It has been said, “He who doesn’t understand history is bound to repeat it.” How true. So to understand how we got to the point of needing to blog about learning to love God with our minds it seems helpful to first understand our history leading to this point. (My thanks to J.P. Moreland and Frank Pastore for first introducing me to some of these ideas. In fact, the influence of J.P. Moreland on my thought can be traced throughout all I will write on this blog. I consider it one of the greatest honors and blessings of my life to have been JP’s student and friend for the past 30 years.)
Let’s go back over two hundred years. At that time all Christians understood the centrality of the Christian mind for a healthy life (spiritual life included). Churches were the centers not only of spiritual activity but also of intellectual activity. There was a very strong connection between the church and higher education. In fact, 106 of the first 108 colleges in America were founded by Christians to promote loving God with our mind.
In those days the most thoughtful people were Christian pastors and theologians. When there were questions, they were the ones everyone wanted to hear from. If TV had been around in those days they would be the ones every host would want to interview on his or her news show.
One example is John Wesley (1703 – 1791). We know of him as one of the greatest evangelists of those years. That he was, riding tens of thousands of miles on horseback over 60 years, sharing the gospel with hundreds of thousands of people. He was once asked to speak to group of young ministers and share some “words of wisdom.” His insights, based on years of effective outreach to others, are as helpful today as they were then. In his “An Address to the Clergy,” in The Works of John Wesley, 3d ed. (Grand Rapids, MI: Baker, 1979), he told these young ministers there are four things they must know to be successful in ministry to others:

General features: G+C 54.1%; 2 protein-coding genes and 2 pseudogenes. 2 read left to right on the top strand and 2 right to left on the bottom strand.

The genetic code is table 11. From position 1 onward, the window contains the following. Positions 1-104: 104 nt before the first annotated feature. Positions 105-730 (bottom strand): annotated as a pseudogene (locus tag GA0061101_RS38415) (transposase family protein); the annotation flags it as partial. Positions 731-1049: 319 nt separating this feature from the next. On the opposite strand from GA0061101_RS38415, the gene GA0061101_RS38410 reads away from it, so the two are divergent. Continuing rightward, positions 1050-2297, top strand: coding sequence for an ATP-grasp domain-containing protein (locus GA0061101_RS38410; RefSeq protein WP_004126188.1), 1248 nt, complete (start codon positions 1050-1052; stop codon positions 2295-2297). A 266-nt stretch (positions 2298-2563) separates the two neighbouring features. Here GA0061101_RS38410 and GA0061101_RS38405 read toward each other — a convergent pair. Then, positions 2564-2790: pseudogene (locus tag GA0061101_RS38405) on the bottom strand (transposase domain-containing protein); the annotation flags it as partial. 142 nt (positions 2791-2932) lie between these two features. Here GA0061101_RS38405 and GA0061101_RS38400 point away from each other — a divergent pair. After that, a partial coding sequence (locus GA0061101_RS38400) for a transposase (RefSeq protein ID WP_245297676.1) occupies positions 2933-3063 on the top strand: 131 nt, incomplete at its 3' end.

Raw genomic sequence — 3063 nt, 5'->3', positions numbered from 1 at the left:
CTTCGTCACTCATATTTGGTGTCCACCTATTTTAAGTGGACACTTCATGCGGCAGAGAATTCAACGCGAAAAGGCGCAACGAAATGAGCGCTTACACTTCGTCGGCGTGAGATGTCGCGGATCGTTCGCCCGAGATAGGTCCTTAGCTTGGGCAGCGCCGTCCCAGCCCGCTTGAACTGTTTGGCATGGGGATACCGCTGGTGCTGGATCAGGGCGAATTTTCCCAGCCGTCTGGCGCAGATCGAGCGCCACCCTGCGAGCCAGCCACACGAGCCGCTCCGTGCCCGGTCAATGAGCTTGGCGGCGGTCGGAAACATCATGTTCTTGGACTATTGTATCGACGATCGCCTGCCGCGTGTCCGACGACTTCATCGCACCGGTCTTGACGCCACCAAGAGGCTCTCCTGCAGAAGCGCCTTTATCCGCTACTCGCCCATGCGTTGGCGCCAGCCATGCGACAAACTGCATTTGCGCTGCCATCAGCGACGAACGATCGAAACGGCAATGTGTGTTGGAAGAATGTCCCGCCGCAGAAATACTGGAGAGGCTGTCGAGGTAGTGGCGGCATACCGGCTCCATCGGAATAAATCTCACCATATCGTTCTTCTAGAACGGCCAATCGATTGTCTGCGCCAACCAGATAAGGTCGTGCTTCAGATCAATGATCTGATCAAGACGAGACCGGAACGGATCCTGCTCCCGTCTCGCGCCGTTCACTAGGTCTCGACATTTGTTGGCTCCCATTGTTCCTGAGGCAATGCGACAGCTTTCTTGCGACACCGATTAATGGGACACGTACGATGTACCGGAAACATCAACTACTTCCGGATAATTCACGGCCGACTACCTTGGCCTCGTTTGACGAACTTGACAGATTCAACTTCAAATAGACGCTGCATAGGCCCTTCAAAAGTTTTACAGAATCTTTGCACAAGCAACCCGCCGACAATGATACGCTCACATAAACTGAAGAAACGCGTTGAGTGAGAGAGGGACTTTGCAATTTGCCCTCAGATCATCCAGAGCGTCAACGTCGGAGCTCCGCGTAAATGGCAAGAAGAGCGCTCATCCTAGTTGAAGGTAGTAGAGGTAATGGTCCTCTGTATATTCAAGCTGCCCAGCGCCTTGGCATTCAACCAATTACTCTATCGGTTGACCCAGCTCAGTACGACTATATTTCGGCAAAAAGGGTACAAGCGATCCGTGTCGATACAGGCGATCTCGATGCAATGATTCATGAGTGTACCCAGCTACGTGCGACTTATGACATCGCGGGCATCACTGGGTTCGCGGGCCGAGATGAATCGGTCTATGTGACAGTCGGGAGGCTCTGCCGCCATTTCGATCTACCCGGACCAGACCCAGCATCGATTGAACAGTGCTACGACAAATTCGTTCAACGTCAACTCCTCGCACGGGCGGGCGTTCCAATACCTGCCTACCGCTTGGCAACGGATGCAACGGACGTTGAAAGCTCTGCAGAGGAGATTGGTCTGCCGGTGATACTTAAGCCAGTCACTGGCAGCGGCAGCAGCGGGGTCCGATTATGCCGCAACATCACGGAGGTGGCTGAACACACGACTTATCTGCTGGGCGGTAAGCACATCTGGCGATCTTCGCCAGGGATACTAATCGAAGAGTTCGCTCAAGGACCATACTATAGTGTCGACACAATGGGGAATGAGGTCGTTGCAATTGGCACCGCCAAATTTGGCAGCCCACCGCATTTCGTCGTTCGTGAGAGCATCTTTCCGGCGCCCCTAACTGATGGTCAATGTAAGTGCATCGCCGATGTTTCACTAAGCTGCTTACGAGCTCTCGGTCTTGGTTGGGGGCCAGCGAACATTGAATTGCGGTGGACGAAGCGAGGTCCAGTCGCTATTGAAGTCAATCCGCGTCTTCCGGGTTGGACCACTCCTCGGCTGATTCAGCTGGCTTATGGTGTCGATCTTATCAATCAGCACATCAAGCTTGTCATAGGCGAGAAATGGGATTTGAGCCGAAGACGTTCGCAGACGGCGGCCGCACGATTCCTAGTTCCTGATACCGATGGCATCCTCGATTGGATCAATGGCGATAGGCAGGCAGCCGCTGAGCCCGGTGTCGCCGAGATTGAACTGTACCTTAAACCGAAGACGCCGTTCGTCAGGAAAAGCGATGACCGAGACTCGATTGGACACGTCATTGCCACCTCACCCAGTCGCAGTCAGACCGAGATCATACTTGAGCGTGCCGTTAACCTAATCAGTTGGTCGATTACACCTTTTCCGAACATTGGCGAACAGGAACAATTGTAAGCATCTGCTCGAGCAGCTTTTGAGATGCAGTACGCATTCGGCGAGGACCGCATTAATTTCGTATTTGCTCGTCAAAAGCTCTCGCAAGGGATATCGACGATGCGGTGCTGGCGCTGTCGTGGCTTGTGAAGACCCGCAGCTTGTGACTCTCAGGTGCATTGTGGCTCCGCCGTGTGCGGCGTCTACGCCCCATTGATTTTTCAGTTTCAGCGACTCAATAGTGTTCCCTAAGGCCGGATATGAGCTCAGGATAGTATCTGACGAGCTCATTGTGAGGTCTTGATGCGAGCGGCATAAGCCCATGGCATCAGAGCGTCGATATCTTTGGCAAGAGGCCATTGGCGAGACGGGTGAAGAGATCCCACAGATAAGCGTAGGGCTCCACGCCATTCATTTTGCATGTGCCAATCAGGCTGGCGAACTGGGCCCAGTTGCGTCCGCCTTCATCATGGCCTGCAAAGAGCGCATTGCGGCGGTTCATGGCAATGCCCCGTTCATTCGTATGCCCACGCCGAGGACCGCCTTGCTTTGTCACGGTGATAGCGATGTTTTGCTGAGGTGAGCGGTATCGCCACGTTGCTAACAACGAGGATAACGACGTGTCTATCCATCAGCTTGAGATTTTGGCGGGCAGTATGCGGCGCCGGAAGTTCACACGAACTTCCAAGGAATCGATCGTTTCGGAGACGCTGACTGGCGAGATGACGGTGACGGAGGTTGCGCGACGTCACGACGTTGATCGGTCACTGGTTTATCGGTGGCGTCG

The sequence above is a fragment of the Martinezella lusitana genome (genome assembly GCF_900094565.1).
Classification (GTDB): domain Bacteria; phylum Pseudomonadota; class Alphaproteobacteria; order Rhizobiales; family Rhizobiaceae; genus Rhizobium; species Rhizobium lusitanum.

(1) Know how to pray effectively (we all readily agree with this one)
(2) Know how to share your faith effectively (again, no argument)
(3) Know how to explain biblical passages in context so the Scriptures can be understood (so far, so good)
(4) Have a mastery of logic and philosophy to be able to present well-structured, sound, persuasive arguments (what–really?)
That’s right—for Wesley and other believers of his era, it was just as important to be able to engage in rigorous thought as what we often think of as more “spiritual” activities. They understood the Lord’s command to love Him with their whole beings, including their minds.
So what happened? Three intellectual shifts led to a widespread cultural shift that resulted in believers no longer seeking to love God with their minds. I’ll share what these three shifts were in the next few weeks…
Until then, grace and peace.